By SAM INSTONE
I read a psychology blog the other day describing three types of mistakes people make. The first is when you purposely take on risk to achieve a specific goal. The second is the result of weaknesses in our skill set, character or awareness. And the third is revealed at significant moments when we revisit our priorities and perhaps realise we could have made better life choices. These are often life-changing and help guide the decisions we make in the future.
Now let’s look at how some of these mistakes happen with our finances. I’ve worked in financial planning for over 15 years. I’ve seen both sides of the wealth spectrum. People who’ve made fantastic financial decisions and reaped the rewards for many happy years, and those who unfortunately made costly mistakes.
I always believe in learning from others. It helps put things into perspective. After seeing how common many of these mistakes are, I decided it was time to put ‘pen to paper’ and share them with as many people as possible, and as far and wide as possible. Here they are…
Underestimating the length of your retirement
How long do you think you will live?
Research shows that most of us underestimate our life expectancy by between five and 10 years. With major breakthroughs in modern medicine, it’s likely we’ll live even longer than that. However, the problem is that if you are planning your investments over a 20- or 25-year time horizon, but actually need your money to last for 30 years or more…
You will probably run out of cash. To avoid this, save as much as possible, as soon as possible. Don’t de-risk too early and speak to an adviser if there’s anything you’re unsure of. Any mistakes you make can be irreparable. You certainly wouldn’t want to lose a portion of your investment, regardless of how small, since it needs to work harder than ever before.
Not aligning your investment strategy with your goals
Most of us have a mix of short, mid and long-term financial goals.
Short-term goals will be things like going on a holiday, buying a new car or perhaps extending your home. In most cases, investing in funds for these wouldn’t make sense. Using a good quality bank account with a decent rate of interest should suffice.
Mid-term goals will include paying for your children’s school fees, putting down a deposit on a house or starting your own business. In these circumstances, you will have a longer period over which to invest. You can take on more risk than a bank account. Make sure you are taking enough risk to add value to your money over time (but be careful not to take on too much).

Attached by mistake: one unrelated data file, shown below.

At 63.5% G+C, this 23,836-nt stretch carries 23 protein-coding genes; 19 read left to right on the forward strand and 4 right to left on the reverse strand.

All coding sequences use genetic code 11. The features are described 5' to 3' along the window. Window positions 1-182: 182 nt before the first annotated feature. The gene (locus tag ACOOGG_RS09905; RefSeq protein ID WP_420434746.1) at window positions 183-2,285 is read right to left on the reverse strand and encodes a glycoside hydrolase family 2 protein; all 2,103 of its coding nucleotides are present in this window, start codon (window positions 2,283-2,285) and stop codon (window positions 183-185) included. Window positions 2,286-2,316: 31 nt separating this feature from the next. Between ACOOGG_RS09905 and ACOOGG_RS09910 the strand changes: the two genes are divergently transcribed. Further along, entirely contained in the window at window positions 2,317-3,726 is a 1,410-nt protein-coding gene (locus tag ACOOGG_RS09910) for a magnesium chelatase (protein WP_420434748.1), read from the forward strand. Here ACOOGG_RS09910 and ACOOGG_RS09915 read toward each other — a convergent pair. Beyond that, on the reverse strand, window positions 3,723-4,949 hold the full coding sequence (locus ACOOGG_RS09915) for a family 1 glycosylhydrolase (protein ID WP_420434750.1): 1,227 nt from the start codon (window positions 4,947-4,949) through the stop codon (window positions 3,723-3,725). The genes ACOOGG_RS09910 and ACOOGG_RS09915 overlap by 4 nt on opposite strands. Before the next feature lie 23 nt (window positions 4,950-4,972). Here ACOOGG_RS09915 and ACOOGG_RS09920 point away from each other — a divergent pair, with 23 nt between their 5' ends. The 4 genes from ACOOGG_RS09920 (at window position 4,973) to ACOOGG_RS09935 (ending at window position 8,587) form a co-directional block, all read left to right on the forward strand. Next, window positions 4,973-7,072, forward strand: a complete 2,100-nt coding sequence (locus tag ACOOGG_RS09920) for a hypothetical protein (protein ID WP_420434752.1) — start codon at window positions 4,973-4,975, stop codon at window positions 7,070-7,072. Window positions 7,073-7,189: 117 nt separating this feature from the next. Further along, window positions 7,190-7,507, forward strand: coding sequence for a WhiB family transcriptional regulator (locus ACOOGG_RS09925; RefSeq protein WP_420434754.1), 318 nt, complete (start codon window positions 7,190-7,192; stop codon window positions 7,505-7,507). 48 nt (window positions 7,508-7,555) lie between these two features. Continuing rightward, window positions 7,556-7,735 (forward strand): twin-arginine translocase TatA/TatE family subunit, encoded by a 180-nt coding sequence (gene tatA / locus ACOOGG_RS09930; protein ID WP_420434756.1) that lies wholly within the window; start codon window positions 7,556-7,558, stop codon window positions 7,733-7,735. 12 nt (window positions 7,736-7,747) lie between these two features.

Your main long-term investment goal is likely to be your pension. With time on your side, you can take on even more risk; this will help boost your returns. Failure to match your investment strategy with your objectives can lead to disappointment. Or worse, major financial loss.
So make sure you understand your goals and strategy then invest accordingly.
If you don’t fully understand the risk in your portfolio, you could be making a big investment mistake.
For example, you may be invested in top-performing equity funds. You enjoy lucrative returns when the markets are up. But if you’ve invested all your capital in equities, you’ll feel the full brunt when the markets are down.
It’s why the best, most sensible portfolios contain a mix of asset classes:
- Equities which do well in rising markets
- Bonds that are lower risk and cushion you during market falls
- Cash which is unaffected by market swings
But remember; cash gets eroded by inflation. Like everything else in life, balance is key.
Allowing yourself to be sold to
Don’t be swayed by promises of “guaranteed high returns”. These products are likely sold by pushy salespeople. But are unsuitable and high risk. They often fail miserably and wipe out investors’ portfolios.
There is a reason these esoteric funds are small – and it isn’t because everyone else is missing a trick. Stick to low-cost, globally diversified funds from regulated financial planners. Don’t be shy to ask for their credentials for your own peace of mind.
Paying too much in fees
There are many fees and charges which can impact the performance of your investment portfolio. These range from dealing fees, annual management charges, initial fees and performance fees to the charges you pay for advice, and more. Know how much you are paying and what you’re paying for.
It’s the crucial first step to having the clarity and confidence needed to control one of your most important assets: Your future.
Sam Instone, Director at AES International, is passionate about positive change and ensuring international investors get better results. AES International is a firm based in Dubai who specialise in helping ex-pats to invest.
Read our previous article from AES International:
Picture: Sarah Kilian via Unsplash